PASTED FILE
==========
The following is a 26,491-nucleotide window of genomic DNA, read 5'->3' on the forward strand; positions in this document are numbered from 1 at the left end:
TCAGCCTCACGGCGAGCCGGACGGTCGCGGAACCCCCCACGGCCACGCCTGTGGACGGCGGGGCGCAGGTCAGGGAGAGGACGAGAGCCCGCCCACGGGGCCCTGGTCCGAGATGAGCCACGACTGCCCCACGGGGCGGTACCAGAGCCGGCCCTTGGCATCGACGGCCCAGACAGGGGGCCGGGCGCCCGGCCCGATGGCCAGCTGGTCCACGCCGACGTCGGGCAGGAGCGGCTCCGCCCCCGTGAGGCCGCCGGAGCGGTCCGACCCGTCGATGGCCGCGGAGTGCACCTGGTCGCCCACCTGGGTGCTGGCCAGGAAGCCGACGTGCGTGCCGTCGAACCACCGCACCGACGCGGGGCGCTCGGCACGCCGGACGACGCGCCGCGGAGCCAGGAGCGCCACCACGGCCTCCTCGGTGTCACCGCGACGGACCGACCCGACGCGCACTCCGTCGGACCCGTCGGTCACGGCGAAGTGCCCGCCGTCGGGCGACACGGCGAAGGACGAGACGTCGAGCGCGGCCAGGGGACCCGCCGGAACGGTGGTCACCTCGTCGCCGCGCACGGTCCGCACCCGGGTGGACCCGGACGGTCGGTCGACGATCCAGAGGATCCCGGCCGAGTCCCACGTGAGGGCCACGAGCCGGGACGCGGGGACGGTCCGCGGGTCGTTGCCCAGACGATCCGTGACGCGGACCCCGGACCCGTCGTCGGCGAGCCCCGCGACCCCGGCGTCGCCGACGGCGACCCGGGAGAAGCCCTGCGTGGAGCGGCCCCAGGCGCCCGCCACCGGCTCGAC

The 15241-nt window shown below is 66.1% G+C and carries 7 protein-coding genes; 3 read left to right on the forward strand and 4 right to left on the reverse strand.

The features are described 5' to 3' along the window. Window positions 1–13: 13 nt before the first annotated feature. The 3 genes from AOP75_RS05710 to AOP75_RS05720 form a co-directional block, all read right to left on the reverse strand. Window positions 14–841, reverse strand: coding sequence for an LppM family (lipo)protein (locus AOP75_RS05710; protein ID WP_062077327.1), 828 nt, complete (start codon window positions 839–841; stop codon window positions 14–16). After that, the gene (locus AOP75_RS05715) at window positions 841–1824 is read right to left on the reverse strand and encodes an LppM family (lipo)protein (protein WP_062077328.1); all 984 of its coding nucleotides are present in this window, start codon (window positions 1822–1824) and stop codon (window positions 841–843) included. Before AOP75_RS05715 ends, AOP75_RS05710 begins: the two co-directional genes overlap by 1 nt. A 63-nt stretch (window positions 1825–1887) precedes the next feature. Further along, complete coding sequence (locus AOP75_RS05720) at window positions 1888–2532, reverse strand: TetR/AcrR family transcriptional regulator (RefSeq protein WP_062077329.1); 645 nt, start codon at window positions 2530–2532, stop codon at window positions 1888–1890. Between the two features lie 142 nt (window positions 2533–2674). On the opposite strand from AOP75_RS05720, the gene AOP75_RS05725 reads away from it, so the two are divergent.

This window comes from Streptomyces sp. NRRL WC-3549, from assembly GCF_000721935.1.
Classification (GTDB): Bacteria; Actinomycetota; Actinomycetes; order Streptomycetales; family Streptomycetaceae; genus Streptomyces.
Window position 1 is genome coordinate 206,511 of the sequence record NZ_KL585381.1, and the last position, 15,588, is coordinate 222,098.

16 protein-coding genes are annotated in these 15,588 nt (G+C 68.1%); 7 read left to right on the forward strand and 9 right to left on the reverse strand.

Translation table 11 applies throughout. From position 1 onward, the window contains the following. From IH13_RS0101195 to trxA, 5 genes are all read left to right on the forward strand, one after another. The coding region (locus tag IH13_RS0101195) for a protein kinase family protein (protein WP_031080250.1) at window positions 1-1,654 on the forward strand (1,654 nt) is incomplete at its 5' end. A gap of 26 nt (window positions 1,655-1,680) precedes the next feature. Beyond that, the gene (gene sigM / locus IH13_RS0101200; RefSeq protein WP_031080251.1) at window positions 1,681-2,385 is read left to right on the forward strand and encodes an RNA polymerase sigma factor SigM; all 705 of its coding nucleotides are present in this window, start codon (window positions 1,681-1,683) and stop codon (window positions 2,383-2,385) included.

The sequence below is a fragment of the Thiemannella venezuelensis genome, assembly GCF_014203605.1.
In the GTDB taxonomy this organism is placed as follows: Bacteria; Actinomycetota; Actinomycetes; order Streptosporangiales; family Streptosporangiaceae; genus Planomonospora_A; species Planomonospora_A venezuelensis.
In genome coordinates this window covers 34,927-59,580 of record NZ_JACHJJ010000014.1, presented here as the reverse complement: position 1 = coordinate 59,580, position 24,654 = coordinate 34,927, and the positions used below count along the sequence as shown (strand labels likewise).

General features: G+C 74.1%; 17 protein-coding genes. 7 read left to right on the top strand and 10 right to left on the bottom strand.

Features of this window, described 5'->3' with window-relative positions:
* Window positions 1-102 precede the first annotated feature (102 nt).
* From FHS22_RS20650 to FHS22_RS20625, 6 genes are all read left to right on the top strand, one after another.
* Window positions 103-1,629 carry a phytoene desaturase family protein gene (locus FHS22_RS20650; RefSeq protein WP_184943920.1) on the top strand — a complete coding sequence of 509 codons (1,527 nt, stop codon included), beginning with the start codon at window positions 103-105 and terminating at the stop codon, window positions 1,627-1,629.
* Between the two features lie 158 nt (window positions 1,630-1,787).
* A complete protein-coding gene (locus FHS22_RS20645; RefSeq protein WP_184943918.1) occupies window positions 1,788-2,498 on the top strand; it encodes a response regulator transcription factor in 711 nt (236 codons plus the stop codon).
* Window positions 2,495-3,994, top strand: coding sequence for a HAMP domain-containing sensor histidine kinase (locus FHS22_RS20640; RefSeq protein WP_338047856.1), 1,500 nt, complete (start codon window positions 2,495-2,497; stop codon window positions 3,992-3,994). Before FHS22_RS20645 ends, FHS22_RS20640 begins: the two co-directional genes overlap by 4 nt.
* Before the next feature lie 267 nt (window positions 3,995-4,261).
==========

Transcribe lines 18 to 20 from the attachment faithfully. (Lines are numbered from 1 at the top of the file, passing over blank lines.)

* Between the two features lie 158 nt (window positions 1,630-1,787).
* A complete protein-coding gene (locus FHS22_RS20645; RefSeq protein WP_184943918.1) occupies window positions 1,788-2,498 on the top strand; it encodes a response regulator transcription factor in 711 nt (236 codons plus the stop codon).
* Window positions 2,495-3,994, top strand: coding sequence for a HAMP domain-containing sensor histidine kinase (locus FHS22_RS20640; RefSeq protein WP_338047856.1), 1,500 nt, complete (start codon window positions 2,495-2,497; stop codon window positions 3,992-3,994). Before FHS22_RS20645 ends, FHS22_RS20640 begins: the two co-directional genes overlap by 4 nt.